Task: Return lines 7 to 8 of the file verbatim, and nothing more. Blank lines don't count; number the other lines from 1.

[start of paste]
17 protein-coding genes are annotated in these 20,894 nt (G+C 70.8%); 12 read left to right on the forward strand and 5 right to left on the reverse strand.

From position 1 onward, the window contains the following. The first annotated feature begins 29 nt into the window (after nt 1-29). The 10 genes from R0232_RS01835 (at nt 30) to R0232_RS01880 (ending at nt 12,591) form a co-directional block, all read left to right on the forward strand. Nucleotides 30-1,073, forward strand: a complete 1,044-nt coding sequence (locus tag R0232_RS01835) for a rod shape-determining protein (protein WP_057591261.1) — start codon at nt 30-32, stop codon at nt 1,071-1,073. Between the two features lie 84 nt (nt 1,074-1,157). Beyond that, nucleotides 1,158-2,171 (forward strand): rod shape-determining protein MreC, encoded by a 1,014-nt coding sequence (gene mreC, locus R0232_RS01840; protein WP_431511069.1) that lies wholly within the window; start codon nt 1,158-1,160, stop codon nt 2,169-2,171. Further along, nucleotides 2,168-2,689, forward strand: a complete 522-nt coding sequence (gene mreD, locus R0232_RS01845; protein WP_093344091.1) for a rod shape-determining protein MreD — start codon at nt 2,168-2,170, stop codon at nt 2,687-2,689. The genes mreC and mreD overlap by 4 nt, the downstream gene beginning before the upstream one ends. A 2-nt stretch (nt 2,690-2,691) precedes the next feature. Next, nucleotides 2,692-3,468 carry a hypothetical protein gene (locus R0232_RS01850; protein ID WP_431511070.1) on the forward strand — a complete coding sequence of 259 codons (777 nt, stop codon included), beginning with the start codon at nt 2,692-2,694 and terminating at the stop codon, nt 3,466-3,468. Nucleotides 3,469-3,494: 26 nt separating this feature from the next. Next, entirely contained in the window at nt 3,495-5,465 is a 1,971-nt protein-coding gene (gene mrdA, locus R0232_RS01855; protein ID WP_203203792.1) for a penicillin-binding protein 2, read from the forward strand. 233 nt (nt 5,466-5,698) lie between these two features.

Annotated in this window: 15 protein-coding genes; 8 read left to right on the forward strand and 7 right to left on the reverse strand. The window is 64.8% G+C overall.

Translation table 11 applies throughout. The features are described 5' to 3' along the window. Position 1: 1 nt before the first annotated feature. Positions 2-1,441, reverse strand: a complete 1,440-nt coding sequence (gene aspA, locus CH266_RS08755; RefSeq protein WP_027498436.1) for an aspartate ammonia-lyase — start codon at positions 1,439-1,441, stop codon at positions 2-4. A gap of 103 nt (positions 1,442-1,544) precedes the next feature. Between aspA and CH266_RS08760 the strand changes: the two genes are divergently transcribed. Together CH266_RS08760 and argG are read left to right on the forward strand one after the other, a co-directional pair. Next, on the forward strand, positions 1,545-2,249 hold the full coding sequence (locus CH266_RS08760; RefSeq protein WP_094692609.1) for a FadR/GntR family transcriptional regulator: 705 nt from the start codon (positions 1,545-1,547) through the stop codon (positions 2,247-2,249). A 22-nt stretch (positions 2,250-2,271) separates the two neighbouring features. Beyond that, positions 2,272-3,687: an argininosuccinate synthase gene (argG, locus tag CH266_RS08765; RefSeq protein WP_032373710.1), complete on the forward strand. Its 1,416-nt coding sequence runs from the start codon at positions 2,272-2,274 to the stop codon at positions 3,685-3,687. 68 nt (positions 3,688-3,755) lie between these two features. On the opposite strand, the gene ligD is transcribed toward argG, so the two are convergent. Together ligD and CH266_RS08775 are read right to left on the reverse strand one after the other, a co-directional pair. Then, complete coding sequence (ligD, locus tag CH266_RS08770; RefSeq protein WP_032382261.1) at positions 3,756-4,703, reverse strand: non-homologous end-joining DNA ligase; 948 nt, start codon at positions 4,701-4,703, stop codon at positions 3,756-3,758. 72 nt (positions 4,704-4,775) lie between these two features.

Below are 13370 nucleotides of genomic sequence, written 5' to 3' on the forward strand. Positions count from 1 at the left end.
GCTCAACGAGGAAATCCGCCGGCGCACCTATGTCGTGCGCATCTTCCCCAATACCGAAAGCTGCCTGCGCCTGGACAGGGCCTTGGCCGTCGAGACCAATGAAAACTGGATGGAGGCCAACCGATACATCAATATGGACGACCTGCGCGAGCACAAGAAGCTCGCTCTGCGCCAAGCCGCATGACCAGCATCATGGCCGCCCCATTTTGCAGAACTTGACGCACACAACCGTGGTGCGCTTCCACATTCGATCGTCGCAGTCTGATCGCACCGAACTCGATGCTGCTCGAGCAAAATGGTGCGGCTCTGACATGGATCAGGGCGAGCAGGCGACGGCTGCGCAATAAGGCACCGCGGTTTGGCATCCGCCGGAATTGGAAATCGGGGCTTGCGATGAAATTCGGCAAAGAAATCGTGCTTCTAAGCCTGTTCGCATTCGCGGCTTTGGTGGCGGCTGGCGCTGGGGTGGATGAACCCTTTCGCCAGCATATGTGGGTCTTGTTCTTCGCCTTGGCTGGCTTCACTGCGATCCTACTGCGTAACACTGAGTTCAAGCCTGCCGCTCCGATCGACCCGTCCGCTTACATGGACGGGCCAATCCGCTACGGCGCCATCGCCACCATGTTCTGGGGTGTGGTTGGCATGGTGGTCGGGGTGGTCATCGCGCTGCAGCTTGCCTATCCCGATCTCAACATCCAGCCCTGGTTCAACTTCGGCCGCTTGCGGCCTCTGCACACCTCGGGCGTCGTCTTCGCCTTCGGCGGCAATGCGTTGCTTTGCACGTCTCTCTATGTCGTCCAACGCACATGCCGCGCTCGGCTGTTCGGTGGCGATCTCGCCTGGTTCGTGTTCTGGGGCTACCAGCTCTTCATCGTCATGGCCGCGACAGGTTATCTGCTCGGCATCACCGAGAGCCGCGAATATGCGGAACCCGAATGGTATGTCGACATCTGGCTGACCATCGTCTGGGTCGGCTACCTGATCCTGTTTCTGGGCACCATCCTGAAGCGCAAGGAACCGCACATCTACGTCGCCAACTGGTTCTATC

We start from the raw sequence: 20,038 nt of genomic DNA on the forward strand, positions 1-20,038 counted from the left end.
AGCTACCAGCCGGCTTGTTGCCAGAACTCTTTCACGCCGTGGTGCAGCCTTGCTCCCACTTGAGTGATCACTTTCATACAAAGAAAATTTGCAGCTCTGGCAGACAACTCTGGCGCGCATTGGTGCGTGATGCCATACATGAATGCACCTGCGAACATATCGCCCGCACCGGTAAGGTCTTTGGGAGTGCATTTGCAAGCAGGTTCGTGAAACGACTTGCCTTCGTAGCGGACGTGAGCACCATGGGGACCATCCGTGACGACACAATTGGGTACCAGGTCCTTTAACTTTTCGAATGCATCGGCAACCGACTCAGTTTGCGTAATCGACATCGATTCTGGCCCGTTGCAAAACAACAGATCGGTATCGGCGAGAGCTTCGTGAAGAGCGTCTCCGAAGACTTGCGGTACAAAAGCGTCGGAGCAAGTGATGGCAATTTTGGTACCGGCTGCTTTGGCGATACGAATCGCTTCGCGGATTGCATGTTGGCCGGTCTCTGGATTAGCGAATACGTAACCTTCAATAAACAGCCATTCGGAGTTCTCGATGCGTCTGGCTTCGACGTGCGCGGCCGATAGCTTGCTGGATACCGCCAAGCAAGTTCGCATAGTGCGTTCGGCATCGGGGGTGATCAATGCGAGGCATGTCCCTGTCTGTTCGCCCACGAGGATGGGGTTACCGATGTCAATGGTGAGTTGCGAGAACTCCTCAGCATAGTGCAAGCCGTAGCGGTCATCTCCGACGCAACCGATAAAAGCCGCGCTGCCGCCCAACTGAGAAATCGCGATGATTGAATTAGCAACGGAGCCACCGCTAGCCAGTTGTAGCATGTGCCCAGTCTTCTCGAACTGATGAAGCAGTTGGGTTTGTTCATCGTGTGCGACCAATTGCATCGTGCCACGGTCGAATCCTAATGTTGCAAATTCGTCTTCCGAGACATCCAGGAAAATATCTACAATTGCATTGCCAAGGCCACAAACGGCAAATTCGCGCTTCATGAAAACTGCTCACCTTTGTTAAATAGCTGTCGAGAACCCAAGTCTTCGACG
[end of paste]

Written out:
We start from the raw sequence: 20,038 nt of genomic DNA on the forward strand, positions 1-20,038 counted from the left end.
AGCTACCAGCCGGCTTGTTGCCAGAACTCTTTCACGCCGTGGTGCAGCCTTGCTCCCACTTGAGTGATCACTTTCATACAAAGAAAATTTGCAGCTCTGGCAGACAACTCTGGCGCGCATTGGTGCGTGATGCCATACATGAATGCACCTGCGAACATATCGCCCGCACCGGTAAGGTCTTTGGGAGTGCATTTGCAAGCAGGTTCGTGAAACGACTTGCCTTCGTAGCGGACGTGAGCACCATGGGGACCATCCGTGACGACACAATTGGGTACCAGGTCCTTTAACTTTTCGAATGCATCGGCAACCGACTCAGTTTGCGTAATCGACATCGATTCTGGCCCGTTGCAAAACAACAGATCGGTATCGGCGAGAGCTTCGTGAAGAGCGTCTCCGAAGACTTGCGGTACAAAAGCGTCGGAGCAAGTGATGGCAATTTTGGTACCGGCTGCTTTGGCGATACGAATCGCTTCGCGGATTGCATGTTGGCCGGTCTCTGGATTAGCGAATACGTAACCTTCAATAAACAGCCATTCGGAGTTCTCGATGCGTCTGGCTTCGACGTGCGCGGCCGATAGCTTGCTGGATACCGCCAAGCAAGTTCGCATAGTGCGTTCGGCATCGGGGGTGATCAATGCGAGGCATGTCCCTGTCTGTTCGCCCACGAGGATGGGGTTACCGATGTCAATGGTGAGTTGCGAGAACTCCTCAGCATAGTGCAAGCCGTAGCGGTCATCTCCGACGCAACCGATAAAAGCCGCGCTGCCGCCCAACTGAGAAATCGCGATGATTGAATTAGCAACGGAGCCACCGCTAGCCAGTTGTAGCATGTGCCCAGTCTTCTCGAACTGATGAAGCAGTTGGGTTTGTTCATCGTGTGCGACCAATTGCATCGTGCCACGGTCGAATCCTAATGTTGCAAATTCGTCTTCCGAGACATCCAGGAAAATATCTACAATTGCATTGCCAAGGCCACAAACGGCAAATTCGCGCTTCATGAAAACTGCTCACCTTTGTTAAATAGCTGTCGAGAACCCAAGTCTTCGACG